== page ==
Send the link below via email or IMCopy
Present to your audienceStart remote presentation
- Invited audience members will follow you as you navigate and present
- People invited to a presentation do not need a Prezi account
- This link expires 10 minutes after you close the presentation
- A maximum of 30 users can follow your presentation
- Learn more about this feature in our knowledge base article
Do you really want to delete this prezi?
Neither you, nor the coeditors you shared it with will be able to recover it again.
Make your likes visible on Facebook?
You can change this under Settings & Account at any time.
Transcript of Iroquois
Jacques Cartier (1534) who first made contact by the St. Lawrence.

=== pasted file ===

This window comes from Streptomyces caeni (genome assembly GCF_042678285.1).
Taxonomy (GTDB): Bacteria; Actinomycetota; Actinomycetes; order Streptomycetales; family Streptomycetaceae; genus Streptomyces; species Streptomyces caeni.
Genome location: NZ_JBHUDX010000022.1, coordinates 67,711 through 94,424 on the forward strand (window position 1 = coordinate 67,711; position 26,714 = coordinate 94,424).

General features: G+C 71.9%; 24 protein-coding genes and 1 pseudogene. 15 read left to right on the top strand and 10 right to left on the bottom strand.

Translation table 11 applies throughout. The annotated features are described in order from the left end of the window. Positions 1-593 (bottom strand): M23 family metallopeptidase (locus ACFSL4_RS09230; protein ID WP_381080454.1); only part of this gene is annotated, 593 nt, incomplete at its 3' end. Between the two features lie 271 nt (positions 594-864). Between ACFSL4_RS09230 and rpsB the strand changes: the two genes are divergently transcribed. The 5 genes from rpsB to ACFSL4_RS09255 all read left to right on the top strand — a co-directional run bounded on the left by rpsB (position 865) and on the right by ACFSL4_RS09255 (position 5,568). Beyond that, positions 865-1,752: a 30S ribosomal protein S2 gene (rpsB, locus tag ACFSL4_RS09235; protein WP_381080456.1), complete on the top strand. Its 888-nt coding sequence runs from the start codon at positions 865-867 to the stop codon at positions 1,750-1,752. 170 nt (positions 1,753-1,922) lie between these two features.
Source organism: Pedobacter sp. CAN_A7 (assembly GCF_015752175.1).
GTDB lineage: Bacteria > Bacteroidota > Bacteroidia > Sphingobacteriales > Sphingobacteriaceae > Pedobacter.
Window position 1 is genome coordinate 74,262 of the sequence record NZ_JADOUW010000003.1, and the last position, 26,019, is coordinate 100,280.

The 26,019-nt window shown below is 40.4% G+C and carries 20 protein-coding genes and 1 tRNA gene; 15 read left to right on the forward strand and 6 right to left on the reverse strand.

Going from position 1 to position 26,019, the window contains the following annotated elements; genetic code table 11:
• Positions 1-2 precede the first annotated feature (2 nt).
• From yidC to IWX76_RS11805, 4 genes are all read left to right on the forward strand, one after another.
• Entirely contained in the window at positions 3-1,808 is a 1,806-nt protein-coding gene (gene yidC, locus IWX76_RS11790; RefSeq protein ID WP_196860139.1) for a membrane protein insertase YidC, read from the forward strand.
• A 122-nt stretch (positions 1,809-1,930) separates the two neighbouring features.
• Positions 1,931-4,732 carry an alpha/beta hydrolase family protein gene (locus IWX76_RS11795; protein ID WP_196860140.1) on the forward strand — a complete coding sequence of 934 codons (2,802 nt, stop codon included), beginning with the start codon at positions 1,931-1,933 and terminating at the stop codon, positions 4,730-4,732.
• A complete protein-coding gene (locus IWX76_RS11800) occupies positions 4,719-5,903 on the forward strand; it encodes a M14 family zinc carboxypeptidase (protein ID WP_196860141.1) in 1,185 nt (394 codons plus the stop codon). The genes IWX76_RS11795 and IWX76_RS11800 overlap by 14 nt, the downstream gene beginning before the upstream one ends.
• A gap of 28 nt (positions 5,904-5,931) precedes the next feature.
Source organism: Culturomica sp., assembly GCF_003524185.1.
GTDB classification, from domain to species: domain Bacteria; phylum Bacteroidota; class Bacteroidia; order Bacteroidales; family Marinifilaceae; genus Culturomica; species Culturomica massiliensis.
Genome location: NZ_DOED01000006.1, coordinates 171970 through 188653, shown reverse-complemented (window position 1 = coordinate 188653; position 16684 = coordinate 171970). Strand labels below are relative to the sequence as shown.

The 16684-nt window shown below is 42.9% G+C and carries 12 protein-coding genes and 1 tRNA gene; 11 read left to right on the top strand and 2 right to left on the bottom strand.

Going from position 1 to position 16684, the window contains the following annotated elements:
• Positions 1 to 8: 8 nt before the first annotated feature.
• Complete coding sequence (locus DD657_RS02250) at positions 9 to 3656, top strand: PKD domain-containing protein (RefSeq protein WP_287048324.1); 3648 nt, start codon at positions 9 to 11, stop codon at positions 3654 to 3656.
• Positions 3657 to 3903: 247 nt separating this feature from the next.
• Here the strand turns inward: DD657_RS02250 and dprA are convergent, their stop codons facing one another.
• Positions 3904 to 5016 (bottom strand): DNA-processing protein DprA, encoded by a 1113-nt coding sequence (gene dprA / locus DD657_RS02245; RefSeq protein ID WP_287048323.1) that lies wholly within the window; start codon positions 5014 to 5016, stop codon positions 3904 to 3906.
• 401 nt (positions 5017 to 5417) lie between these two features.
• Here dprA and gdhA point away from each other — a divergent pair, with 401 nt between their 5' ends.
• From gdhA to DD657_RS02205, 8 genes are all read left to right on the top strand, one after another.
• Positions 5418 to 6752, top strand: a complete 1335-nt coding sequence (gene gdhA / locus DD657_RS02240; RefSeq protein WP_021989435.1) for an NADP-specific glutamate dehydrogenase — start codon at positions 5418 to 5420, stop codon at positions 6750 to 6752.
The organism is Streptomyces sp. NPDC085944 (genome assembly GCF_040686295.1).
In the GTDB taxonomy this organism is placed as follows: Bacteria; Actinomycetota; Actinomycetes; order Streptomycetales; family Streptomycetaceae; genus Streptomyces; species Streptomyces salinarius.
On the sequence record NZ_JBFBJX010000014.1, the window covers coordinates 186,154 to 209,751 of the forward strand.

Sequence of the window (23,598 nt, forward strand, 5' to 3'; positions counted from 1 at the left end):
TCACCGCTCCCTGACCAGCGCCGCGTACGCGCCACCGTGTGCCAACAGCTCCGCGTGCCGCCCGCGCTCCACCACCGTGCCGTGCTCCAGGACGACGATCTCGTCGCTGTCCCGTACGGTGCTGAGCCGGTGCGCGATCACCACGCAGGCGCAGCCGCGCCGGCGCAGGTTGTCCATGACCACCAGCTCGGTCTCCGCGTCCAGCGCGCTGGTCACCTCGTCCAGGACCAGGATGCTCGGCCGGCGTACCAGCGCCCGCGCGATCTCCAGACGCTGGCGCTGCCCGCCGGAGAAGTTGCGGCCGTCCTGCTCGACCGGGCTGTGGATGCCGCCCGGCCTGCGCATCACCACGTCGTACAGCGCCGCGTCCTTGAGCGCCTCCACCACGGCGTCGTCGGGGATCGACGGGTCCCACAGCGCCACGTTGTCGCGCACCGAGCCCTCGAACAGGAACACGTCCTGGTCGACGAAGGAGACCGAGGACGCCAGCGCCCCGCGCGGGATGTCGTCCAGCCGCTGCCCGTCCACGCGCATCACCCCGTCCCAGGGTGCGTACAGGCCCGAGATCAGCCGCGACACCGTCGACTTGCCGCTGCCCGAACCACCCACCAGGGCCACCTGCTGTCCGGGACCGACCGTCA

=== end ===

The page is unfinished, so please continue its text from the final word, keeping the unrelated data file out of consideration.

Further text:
Samuel de Champlain (1609) in New York. From the early to mid 1000's, the Iroquois were able to drive out all other tribes out of the Ohio Valley. But it was at the height of their military power when the Iroquois were able to use there tremendous politics and military to put the Dutch, the French, and the British against one another. In 1677, the Iroquois took sides with the British making the French a hostile threat to the Iroquois. This sparked a conflict that would last four years (1685-1689) resulting the death of many Iroquoian people. The French also gathered 50 Iroquoian chiefs who had come for truce and shipped to Marseilles, France to be used as slaves. In 1701, the Iroquois were able to sign a peace treaty, "Great Peace of Montreal" with the French. They have inhabited the country surrounding the Great Lakes since the 1200`s. They were able to construct large town whose surroundings were guarded by a defensive fences called a palisades. The fertile land they lived in allowed them to grow many plants in the fields surrounding the towns. Shelter The Iroquois of the Eastern Woodland mainly lived in homes named long houses. Long houses ranged from 18-67 meters in length and some even reached the occasional 122 meters. Long houses were long and narrow, and had arched roofs. They were usually 6 meters wide and tall and were made almost entirely of wood. If you were to see a long house today, you would see a small porch made of wood in the front of the long house. Behind the porch would be a wooden door hanging on either wooden hinges or dear/bear skin. In a normal home there would be over one hundred residents and with twenty families living in one long house, and thirty or so long houses in one village. Every long house was owned by a different type of clan and the clan would build their long house to accommodate its residents. In a long house there were two points of entry, one being the back door and the other being the large front entrance. There also was a three meter hole in the middle of the roof to allow sunlight as well as to let smoke leave. The basic idea of building long houses was pretty simple. Firstly, wooden poles would be cut and in every corner of the house a post would be installed ten centimeters apart. At the very least, it would be one meter in the ground and six meters in the air. The corners would be reinforced with bark and rope made from branches to ensure a strong and solid base. These corners would then support the cross beams and poles built on top. They would repeat this procedure until the entire framework for the house was completed. Poles were also installed in the inside the house for extra support. Once this was completed, the spaces in between were covered with bark cut like long sheets. These bark sheets were held in place by string made by branches. Seasonal Life Legend has it that during the time when war was the normal state of things, a young Huron woman who lived apart from her mother became pregnant. Although, she was still a virgin. Her mother dreamed and believed that the child was destined to do great things. The newly-born, boy was named Dekanawida and was truly gifted. As the boy grew, he displayed his natural gift of persuasive speaking, but his own people treated him with only doubt and jealousy. Because of this, he decided to leave and eventually arrived to the country of the five Iroquois nations. There, the boy traveled amongst the Iroquois hunters giving them a message of peace and telling them to take the message back to their chiefs. He became known as the Peacemaker who stopped for a time among the Onondagas and gazed through the smoke hole of the house of Ayonhwathah. Ayonhwathah was a cannibal but was persuaded by the Peacemaker to accept his message of peace and change his way of life. The Dekanawida charged him with the task of converting Thadodaho, a particularly unpleasant shaman with snakes in his hair. Ayonhwathah had to convert Thadodaho by combining the snakes from his hair and Dekanawida left to spread his message to peace among the Mohawk. Unfortunately, Ayonhwathah was unsuccessful and Thadodaho killed each of Ayonhwathah's three daughters in turn. Creation Story In great grief, Ayonhwathah left his village to travel eastward into the Mohawk country. Soon, he encountered Dekanawida who cured Ayonhwathah's grief by "uttering the Requickening Address for the first time. They sang the Peace Hymn, the Hai Hai. Together, Dekanawida and Ayonhwathah taught the ritual to the Mohawk nation and headed westward accompanied by the Mohawk chiefs. They also quickly convinced the Oneidas to join the League as younger brother of the Mohawk. Bypassing the Onondaga for a time, they travelled to Cayuga, who also accepted the membership in the League as younger brothers. The three nations then returned to the Onondagas, all of whom, save Thadodaho, joined the league as older brothers on the side of the Mohawk. These four nation went on to the Seneca, and convinces this last nation to join, also as older brothers. With the power of all five nations behind them, Dekanawida and Ayonhwathah returned to Thadodaho, and straightened his mind with the greatest difficulty. They combined the snakes from his hair. Thadodaho was made first among equals in the role of the fifty League Chiefs, placed antlers on the heads of all the chiefs as symbols of their authority, and taught them the words of the Great Law. As a result of Dekanawida's efforts, peace was brought to all five nations and they ceased to war amongst themselves. In conclusion. the all lived as brothers of the same clan. Government Foods Ceremonies Trade Relations Issues The Iroquois had a special longhouse in each village for certain ceremonies and councils. In there, they played songs, performed skits, recited speeches and executed elaborate dances. Tobacco was common at ceremonies since they believed that the smoke produced from it went to heaven, along with prayers. This is why the Iroquois are also commonly called "The Tobacco Nation". Special ceremonies were taken on by societies created by people who dreamed of the same spirit forces. For example, the False Face Society and the members associated it were believed to possess special powers to drive away evil spirits which caused illnesses. A man was invited to the group if he had a dream of a false face spirit. He would have to then carve the mask which represented the spirit. In a year, the Iroquois had 6-8 festivals. Most important festival was the midwinter festival. They gave thanks to the spirits of their most important food crops (corn, beans, and squash). They participated in games, sang, danced, prayed, and made speeches. Seneca Cayuga Onondaga Mohawk Oneida Tuscarora The Iroquois had a very varied diet. This is because of the amount of food that was readily available to them. The Iroquois gather a variety of foods/goods. Some of these foods/goods included berries, maple syrup tapped from trees, and plants or herbs that could be used to heal. The Iroquois’s three main crops consisted of corn, beans, and squash, which were called the three sisters. To plant the crops the Iroquois had many ways to first clear the land to make room for the “farm” area. The Iroquois used a method known as “Slash and burn” to clear the land. Large trees were girdled which means that the tree would be given a cut so large that it caused the tree’s death. Then piles of branches would be burned at the base of the tree until the tree fell down and only a stump remained. This soil would then be used for approximately 10 years until the soil is exhausted. Then this whole process would start over again a few years before the old area gave out. The Iroquois were skilled farmers and had a wide variety of tools that helped them cultivate the land. To work the soil the Iroquois used stone, bone, antler, and wooden implements. To hunt the Iroquois used a wide array of weapons that doubled for hunting and wartime use. Some of those weapons are but are not limited to… > Tomahawk